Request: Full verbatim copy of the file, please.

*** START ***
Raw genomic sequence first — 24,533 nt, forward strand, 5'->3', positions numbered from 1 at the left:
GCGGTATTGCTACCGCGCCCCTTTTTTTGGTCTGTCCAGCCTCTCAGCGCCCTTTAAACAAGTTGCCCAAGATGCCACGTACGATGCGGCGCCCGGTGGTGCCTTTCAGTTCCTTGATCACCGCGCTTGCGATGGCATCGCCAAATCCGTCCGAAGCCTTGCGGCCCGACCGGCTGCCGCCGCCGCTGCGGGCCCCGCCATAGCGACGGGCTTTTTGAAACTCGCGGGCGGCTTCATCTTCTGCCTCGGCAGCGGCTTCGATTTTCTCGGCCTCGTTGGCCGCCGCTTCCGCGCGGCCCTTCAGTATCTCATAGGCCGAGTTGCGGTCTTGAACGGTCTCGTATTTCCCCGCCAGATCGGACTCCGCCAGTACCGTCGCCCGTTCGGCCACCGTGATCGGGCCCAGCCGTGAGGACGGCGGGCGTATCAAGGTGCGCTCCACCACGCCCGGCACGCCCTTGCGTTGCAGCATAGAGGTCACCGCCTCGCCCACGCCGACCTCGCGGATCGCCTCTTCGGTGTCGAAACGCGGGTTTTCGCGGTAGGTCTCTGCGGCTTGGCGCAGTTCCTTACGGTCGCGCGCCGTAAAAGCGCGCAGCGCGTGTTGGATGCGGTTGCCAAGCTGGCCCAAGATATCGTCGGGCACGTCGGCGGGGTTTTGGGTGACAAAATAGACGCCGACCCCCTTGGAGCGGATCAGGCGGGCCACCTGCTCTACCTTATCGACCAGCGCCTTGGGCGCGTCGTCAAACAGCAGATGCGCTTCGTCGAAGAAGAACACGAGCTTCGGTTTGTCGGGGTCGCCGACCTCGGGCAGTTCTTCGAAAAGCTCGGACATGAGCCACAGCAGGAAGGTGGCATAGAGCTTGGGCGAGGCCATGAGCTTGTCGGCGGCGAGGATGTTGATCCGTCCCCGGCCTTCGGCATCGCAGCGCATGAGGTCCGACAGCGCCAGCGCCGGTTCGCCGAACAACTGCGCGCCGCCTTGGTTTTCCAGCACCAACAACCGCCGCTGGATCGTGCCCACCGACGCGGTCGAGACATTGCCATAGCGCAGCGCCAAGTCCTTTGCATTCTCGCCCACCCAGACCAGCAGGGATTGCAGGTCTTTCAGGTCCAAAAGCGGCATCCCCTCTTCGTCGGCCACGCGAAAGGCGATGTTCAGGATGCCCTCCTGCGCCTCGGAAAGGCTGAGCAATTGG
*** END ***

Raw genomic sequence first — 24,533 nt, forward strand, 5'->3', positions numbered from 1 at the left:
GCGGTATTGCTACCGCGCCCCTTTTTTTGGTCTGTCCAGCCTCTCAGCGCCCTTTAAACAAGTTGCCCAAGATGCCACGTACGATGCGGCGCCCGGTGGTGCCTTTCAGTTCCTTGATCACCGCGCTTGCGATGGCATCGCCAAATCCGTCCGAAGCCTTGCGGCCCGACCGGCTGCCGCCGCCGCTGCGGGCCCCGCCATAGCGACGGGCTTTTTGAAACTCGCGGGCGGCTTCATCTTCTGCCTCGGCAGCGGCTTCGATTTTCTCGGCCTCGTTGGCCGCCGCTTCCGCGCGGCCCTTCAGTATCTCATAGGCCGAGTTGCGGTCTTGAACGGTCTCGTATTTCCCCGCCAGATCGGACTCCGCCAGTACCGTCGCCCGTTCGGCCACCGTGATCGGGCCCAGCCGTGAGGACGGCGGGCGTATCAAGGTGCGCTCCACCACGCCCGGCACGCCCTTGCGTTGCAGCATAGAGGTCACCGCCTCGCCCACGCCGACCTCGCGGATCGCCTCTTCGGTGTCGAAACGCGGGTTTTCGCGGTAGGTCTCTGCGGCTTGGCGCAGTTCCTTACGGTCGCGCGCCGTAAAAGCGCGCAGCGCGTGTTGGATGCGGTTGCCAAGCTGGCCCAAGATATCGTCGGGCACGTCGGCGGGGTTTTGGGTGACAAAATAGACGCCGACCCCCTTGGAGCGGATCAGGCGGGCCACCTGCTCTACCTTATCGACCAGCGCCTTGGGCGCGTCGTCAAACAGCAGATGCGCTTCGTCGAAGAAGAACACGAGCTTCGGTTTGTCGGGGTCGCCGACCTCGGGCAGTTCTTCGAAAAGCTCGGACATGAGCCACAGCAGGAAGGTGGCATAGAGCTTGGGCGAGGCCATGAGCTTGTCGGCGGCGAGGATGTTGATCCGTCCCCGGCCTTCGGCATCGCAGCGCATGAGGTCCGACAGCGCCAGCGCCGGTTCGCCGAACAACTGCGCGCCGCCTTGGTTTTCCAGCACCAACAACCGCCGCTGGATCGTGCCCACCGACGCGGTCGAGACATTGCCATAGCGCAGCGCCAAGTCCTTTGCATTCTCGCCCACCCAGACCAGCAGGGATTGCAGGTCTTTCAGGTCCAAAAGCGGCATCCCCTCTTCGTCGGCCACGCGAAAGGCGATGTTCAGGATGCCCTCCTGCGCCTCGGAAAGGCTGAGCAATTGG